Gender affirming medical care of transgender youth

Caroline Salas-Humara*, Gina M. Sequeira, Wilma Rossi, Cherie Priya Dhar

*Corresponding author for this work

Research output: Contribution to journalArticle

1 Scopus citations

Abstract

The number of gender diverse and transgender youth presenting for treatment are increasing. This is a vulnerable population with unique medical needs; it is essential that all pediatricians attain an adequate level of knowledge and comfort caring for these youth so that their health outcomes may be improved. There are several organizations which provide clinical practice guidelines for the treatment of transgender youth including the WPATH and the Endocrine Society and they recommend that certain eligibility criteria should be met prior to initiation of gender affirming hormones. Medical intervention for transgender youth can be broken down into stages based on pubertal development: pre-pubertal, pubertal and post-pubertal. Pre-pubertally no medical intervention is recommended. Once puberty has commenced, youth are eligible for puberty blockers; and post-pubertally, youth are eligible for feminizing and masculinizing hormone regimens. Treatment with gonadotropin releasing hormone agonists are used to block puberty. Their function is many-fold: to pause puberty so that the youth may explore their gender identity, to delay the development of (irreversible) secondary sex characteristics, and to obviate the need for future gender affirmation surgeries. Masculinizing hormone regimens consists of testosterone and feminizing hormone regimens consist of both estradiol as well as spironolactone. In short term studies gender affirming hormone treatment with both estradiol and testosterone has been found to be safe and improve mental health and quality of life outcomes; additional long term studies are needed to further elucidate the implications of gender affirming hormones on physical and mental health in transgender patients. There are a variety of surgeries that transgender individuals may desire in order to affirm their gender identity; it is important for providers to understand that desire for medical interventions is variable among persons and that a discussion about individual desires for surgical options is recommended.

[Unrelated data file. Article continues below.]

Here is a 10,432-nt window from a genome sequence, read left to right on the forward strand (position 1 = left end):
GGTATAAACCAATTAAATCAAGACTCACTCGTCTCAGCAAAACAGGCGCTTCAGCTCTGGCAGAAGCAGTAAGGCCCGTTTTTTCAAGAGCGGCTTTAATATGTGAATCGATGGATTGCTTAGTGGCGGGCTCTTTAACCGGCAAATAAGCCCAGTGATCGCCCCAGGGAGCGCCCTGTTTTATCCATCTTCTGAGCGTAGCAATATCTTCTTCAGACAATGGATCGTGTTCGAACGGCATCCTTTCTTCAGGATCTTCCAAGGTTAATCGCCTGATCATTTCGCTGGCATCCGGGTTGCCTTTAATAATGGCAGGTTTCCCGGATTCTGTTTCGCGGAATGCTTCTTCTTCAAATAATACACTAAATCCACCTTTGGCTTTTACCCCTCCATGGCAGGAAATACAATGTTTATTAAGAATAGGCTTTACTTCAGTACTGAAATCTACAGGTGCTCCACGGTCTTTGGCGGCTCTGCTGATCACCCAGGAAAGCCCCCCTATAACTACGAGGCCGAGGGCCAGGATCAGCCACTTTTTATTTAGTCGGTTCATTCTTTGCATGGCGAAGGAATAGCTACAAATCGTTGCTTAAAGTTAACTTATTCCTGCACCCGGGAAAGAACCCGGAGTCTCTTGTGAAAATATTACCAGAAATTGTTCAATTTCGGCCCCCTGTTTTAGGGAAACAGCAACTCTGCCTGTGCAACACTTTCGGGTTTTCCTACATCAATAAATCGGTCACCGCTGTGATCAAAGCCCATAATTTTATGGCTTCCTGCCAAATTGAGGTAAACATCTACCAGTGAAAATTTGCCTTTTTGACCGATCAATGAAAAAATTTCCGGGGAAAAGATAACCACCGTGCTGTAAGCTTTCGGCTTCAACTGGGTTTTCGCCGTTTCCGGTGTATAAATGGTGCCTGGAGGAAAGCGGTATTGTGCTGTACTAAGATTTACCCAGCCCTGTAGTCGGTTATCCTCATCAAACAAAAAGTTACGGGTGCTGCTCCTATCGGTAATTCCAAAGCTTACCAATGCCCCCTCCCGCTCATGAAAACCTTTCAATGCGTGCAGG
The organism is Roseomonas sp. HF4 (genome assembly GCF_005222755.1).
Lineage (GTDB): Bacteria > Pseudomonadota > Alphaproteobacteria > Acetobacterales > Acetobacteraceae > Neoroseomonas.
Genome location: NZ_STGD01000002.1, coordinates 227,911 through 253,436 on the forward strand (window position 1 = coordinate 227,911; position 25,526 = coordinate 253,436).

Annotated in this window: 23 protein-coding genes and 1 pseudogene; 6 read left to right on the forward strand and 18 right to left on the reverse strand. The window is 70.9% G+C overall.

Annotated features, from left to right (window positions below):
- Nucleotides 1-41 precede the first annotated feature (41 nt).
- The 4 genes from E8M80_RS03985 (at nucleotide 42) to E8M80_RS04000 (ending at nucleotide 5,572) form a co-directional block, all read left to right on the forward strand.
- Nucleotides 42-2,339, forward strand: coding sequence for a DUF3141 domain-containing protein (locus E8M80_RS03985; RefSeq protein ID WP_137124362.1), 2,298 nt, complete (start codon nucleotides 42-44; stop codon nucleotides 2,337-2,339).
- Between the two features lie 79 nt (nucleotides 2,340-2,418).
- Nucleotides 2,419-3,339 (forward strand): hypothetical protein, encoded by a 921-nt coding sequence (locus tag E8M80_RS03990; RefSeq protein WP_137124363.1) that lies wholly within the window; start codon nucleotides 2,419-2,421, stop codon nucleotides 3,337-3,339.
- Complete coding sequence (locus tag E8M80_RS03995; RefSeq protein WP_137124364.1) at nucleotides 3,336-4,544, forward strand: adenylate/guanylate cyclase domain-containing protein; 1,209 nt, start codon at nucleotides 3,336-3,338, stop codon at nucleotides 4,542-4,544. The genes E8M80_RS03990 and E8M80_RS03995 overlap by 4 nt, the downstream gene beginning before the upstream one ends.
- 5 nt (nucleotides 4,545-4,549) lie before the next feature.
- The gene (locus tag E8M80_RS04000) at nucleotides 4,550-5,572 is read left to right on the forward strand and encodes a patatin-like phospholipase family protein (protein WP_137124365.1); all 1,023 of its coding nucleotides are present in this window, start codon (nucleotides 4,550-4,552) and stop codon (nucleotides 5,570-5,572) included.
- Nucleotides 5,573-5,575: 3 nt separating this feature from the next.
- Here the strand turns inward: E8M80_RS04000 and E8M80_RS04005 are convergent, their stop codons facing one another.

Original languageEnglish (US)
Article number100683
JournalCurrent Problems in Pediatric and Adolescent Health Care
Volume49
Issue number9
DOIs
StatePublished - Sep 2019

ASJC Scopus subject areas

  • Pediatrics, Perinatology, and Child Health

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